1. Question Restatement:
In Genesis 22:14 - the Hebrew text uses a the word, "יראה" - literally from, "See", or "Appear" - So, is it valid to translate this as "Provide", in this one case?
Genesis 22:14 - And Abraham called the name of that place: "the Lord Will Provide / יראה" ...
Or, Alternatively - ... called ... that place: "the Lord Will Appear / יראה" ...
"Provide" is valid pragmatic interpretation, and paraphrase - which suitably reflects the intent, and purpose, of "God's Appearance"; But, "Provide" is not an accurate translation.
Q.1.) Are there clear Scriptural examples of "See" used idiomatically for: "Provide"? A.) In this context and others, "Divine Sight" is used as a Necessary Condition for provision - never used interchangeably: B.) In Genesis 21:19, (in Aramaic; in Hebrew), "Divine Insight" is necessary to provide water to Hagar; C.) In 2 Chron. 1:7, God "Appears" to Solomon - to provide for him; etc.
Q.2.) Could "See / יראה" be interpreted idiomatically to imply a sense of "Provision" as it does in English? A.) "Sight" is often used Idiomatically for "Divine Revelation" - as shown in the Onqelos' Aramaic Translation of Genesis 22:8: The Hebrew "ראה" is translated into Aramaic as "גְּלֵי" - which means: "reveal, uncover, or appear"; B.) This translation occurs consistently - to convey "Divine Insight", (Genesis 26:24, (in Hebrew; in Aramaic, etc); C.) These Terms are not used interchangeably with those that mean: "to Provide"; D.) Figuratively, the word "See" could imply a sense of "provision" - but only if used with other words, or within contexts, "of Provision" - such as: "to Nourish", (from אֲכַלְכֵּ֥ל in Genesis 50:21), or "Provide", (from אֶֽעֱשֶׂ֥ה in Genesis 30:30); etc.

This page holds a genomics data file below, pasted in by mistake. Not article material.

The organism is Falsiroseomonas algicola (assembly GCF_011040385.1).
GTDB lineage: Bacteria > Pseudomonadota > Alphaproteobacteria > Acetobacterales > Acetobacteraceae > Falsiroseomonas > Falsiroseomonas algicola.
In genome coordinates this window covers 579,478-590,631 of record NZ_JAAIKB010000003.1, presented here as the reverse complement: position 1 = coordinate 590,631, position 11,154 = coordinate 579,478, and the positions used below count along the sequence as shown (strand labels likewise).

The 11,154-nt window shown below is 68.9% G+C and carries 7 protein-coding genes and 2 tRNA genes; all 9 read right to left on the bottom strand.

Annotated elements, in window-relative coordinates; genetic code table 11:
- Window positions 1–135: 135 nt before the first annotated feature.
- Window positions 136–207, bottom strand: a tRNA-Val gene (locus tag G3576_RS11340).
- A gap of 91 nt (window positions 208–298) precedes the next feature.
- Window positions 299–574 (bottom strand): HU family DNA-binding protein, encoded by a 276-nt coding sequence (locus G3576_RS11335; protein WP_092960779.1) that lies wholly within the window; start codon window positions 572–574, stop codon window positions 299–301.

Q.3.) Is it reasonable to translate "יראה" as "Provide" - to convey a sense of "Foresight"? A.) Yes, but as an interpretation or paraphrase; B.) In prophetic contexts: "ראה / to See" and the English: "Provide" could be considered compatible - when/if the text conveys: "divine insight and provision" - as it does here, and concerning Hagar, (Genesis 21:19); C.) In Genesis 22:12 & 16, God explicitly commanded Abraham NOT to provide, (תַּ֥עַשׂ) anything - because Abraham withheld nothing - even his own son; and also because Abraham trusted that: "God would Appear" so they wouldn't need to provide anything; D.) In Genesis 12:12, "תַּ֥עַשׂ" explicitly denotes "to Provide"; (Clearly, as in Genesis 30:30: "to provide for a house"); E.) In Genesis 22:13 - It is clearly understood that "God's Provision would be substituted of Abraham's own: "In the Place of", (תַּ֥חַת), and "As [ransom] Against his son", (from the LXX: "εἰς ὁλοκάρπωσιν ἀντὶ Ισαακ τοῦ υἱοῦ αὐτοῦ") F.) But, translating "ראה" as "Appear" would be internally consistent with the rest of Hebrew Scripture, (below); G.) Further, in this Context: "Reveal", or "Uncover" seems the most accurate reflection of how people understood the passage - in ancient times - and conveys a much greater prophetic sense;
Q.4.) Is "בהר יהוה" required to be translated as "In the Mountain of God" - from the Hebrew Construct State? A.) First: Very authoritative ancient translations reject this translation - so no: it isn't required, (see below); B.) Even so, it would probably be more accurate, as a place name: "In Mount: 'God Will Appear' " - since the text explicitly states it is the name of a place;
2. Consistently Translating "ראה" as "Appear":
Although "ראה" is translated inconsistently - The Aramaic, "גְּלֵי" affirms the sense of "Divine Insight, a Divine Appearance, and Divine Provision".